Monday, 24 June 2019

The impact of school zoning system in state schools on teachers and students

Photo: Ulfah Alifia



This article is translated from Indonesian. The original article was published in The Conversation Indonesia.


Although it has been in effect since 2017, the new school admission system, which uses proximity of a household to a school as the primary selection criteria, still raises polemics.

The new system, known as the school zoning policy, has drawn protests, especially from parents and students of the upper middle class who previously benefited from the achievement-based enrolment system. Parents feel that the school zoning system makes it difficult for them to enrol their children in school.

Some parents even camped out overnight at their desired school to ensure a seat for their children. They find that the previous enrolment system, which admits students based on their grades or national examination results, to be more favourable.

The school zoning policy obliges state schools to allocate a minimum of 90% of their seats for students whose houses are near the school. The remaining 10% are for students admitted based on their achievements and for transfer students. Just last week, the Ministry of Education and Culture (MoEC) changed the student quota policy to a minimum of 80% from the zone system, 15% from academic achievement, and 5% from transfer.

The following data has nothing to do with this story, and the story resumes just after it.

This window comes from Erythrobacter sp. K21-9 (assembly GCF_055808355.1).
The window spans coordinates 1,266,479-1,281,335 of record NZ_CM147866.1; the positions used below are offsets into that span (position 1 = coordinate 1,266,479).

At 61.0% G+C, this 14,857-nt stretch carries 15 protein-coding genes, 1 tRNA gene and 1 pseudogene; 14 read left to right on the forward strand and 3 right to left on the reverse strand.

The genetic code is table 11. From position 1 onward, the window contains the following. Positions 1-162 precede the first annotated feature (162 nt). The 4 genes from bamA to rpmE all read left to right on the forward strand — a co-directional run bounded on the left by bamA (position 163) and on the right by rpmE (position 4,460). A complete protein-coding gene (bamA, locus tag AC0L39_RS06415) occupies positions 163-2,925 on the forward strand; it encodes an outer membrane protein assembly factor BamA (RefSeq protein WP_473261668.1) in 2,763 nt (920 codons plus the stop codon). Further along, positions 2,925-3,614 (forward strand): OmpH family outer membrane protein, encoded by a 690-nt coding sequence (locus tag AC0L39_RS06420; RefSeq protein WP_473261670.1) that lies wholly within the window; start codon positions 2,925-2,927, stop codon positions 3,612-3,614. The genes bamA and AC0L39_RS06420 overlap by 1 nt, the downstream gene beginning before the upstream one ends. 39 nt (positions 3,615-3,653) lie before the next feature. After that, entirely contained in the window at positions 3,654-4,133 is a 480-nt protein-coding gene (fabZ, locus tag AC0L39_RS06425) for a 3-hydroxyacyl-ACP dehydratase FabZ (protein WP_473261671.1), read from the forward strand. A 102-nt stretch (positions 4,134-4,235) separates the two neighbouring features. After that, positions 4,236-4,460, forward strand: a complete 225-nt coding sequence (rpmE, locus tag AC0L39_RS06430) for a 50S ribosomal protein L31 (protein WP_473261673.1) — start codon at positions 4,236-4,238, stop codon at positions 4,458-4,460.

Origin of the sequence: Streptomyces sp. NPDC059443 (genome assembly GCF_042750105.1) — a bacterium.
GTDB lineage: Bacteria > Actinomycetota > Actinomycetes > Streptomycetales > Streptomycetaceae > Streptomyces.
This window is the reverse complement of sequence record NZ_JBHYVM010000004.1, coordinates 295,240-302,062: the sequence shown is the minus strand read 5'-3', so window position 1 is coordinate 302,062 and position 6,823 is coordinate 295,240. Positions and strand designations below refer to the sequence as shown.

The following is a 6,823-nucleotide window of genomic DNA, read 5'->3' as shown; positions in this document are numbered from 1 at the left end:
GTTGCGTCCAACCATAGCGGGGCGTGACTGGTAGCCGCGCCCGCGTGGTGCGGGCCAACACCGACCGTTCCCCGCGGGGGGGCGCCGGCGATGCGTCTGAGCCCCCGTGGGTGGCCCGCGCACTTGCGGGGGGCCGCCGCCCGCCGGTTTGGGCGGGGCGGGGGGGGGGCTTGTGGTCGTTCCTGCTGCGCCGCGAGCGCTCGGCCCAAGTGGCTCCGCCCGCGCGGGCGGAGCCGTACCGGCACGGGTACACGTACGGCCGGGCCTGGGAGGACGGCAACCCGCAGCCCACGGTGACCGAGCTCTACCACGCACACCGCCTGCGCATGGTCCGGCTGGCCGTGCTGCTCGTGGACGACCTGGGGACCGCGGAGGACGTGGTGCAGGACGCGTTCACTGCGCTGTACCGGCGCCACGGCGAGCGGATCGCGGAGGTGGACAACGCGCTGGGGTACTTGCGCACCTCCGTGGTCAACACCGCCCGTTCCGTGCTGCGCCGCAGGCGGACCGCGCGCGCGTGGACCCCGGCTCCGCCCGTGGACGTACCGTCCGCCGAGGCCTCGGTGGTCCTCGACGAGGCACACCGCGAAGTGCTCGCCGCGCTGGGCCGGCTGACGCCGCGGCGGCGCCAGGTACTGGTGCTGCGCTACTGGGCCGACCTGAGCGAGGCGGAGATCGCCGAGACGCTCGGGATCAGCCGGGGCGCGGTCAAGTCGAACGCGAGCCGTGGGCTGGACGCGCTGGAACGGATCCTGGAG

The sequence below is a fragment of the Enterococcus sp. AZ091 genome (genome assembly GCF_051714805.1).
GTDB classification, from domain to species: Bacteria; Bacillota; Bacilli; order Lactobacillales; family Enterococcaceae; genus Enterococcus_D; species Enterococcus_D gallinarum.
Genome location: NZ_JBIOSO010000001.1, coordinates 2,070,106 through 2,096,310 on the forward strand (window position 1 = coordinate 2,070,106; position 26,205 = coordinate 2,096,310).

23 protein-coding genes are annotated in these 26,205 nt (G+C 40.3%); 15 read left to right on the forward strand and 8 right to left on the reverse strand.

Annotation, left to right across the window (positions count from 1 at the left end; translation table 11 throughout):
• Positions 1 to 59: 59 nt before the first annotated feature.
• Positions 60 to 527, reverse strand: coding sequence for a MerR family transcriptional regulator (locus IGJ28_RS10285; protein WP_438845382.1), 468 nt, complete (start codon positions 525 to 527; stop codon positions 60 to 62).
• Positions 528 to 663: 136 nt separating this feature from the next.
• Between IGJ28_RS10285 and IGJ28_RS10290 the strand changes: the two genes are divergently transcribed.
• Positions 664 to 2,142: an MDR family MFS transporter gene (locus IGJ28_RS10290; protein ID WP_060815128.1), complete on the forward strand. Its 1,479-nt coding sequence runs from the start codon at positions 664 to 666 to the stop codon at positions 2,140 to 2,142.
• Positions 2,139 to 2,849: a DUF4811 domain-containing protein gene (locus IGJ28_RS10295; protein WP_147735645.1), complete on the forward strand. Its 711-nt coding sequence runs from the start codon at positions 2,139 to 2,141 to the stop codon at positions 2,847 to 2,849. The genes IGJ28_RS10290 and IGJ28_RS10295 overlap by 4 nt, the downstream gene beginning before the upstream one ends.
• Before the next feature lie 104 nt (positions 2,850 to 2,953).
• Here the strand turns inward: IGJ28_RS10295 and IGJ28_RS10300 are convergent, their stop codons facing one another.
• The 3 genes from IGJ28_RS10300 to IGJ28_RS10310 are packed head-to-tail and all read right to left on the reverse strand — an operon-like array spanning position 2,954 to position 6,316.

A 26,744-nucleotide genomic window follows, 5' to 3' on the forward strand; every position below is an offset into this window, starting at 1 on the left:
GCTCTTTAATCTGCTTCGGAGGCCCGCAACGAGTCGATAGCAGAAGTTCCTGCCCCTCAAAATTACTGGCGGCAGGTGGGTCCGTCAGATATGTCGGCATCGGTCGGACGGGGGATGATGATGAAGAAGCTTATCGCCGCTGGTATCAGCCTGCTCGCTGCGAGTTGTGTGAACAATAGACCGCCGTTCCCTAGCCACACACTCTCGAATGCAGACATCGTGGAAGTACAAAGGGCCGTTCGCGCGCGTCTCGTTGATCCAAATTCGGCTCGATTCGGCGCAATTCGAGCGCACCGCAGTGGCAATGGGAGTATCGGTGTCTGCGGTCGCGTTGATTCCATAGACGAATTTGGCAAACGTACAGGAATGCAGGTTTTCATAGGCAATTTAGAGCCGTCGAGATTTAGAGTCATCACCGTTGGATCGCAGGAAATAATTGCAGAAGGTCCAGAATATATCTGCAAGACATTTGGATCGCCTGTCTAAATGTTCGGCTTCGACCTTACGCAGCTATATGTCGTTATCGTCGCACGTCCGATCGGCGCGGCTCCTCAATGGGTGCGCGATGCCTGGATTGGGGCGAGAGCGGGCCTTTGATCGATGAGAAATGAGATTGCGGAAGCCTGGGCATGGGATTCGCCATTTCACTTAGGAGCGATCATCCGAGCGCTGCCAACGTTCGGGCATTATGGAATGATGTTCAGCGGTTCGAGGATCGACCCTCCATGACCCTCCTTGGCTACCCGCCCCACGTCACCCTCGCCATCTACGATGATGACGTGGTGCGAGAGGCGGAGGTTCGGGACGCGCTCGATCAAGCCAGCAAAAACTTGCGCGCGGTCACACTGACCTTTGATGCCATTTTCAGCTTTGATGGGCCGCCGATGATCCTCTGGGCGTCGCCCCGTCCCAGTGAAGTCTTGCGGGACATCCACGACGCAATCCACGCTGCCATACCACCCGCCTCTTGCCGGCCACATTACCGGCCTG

In the Regulation of Ministry of Education and Culture (Permendikbud) No. 17/2017, No. 14/2018, and No. 51/2018, MoEC argues that school zoning system aims to improve access to education in state schools, regardless of parental economic statuses. Education and Culture Minister Muhadjir Effendy said another goal of the school zoning policy is to eliminate the concept of “favourite school”.

MoEC considers the previous student enrolment system, which uses final grade as the basis for the admission selection, tends to admit students with relatively high academic achievements. Those students generally come from upper middle class families. Thus, students with low academic achievement, especially those who come from lower class families, has to go to private school or even risk dropping out of school.

In other words, well-off families have mostly enjoyed the relatively better quality state schools. Meanwhile, students from the less fortunate families who are unable to attend state schools has to go to low-quality private schools. This injustice in access to education is the issue that the government is trying to tackle by instituting the school zoning policy.

Initial impact of the school zoning system

To observe the initial impact of the school zoning system, since August 2018 I have been involved in RISE (Research on Improving Systems of Education) Programme in Indonesia, in collaboration with the Yogyakarta City Government, to conduct studies in forty-six state and private junior secondary schools in the city. Our preliminary findings show that the zoning-based student admission system in Yogyakarta has an impact not only on the characteristics of the admitted students but also on the learning process in the classroom.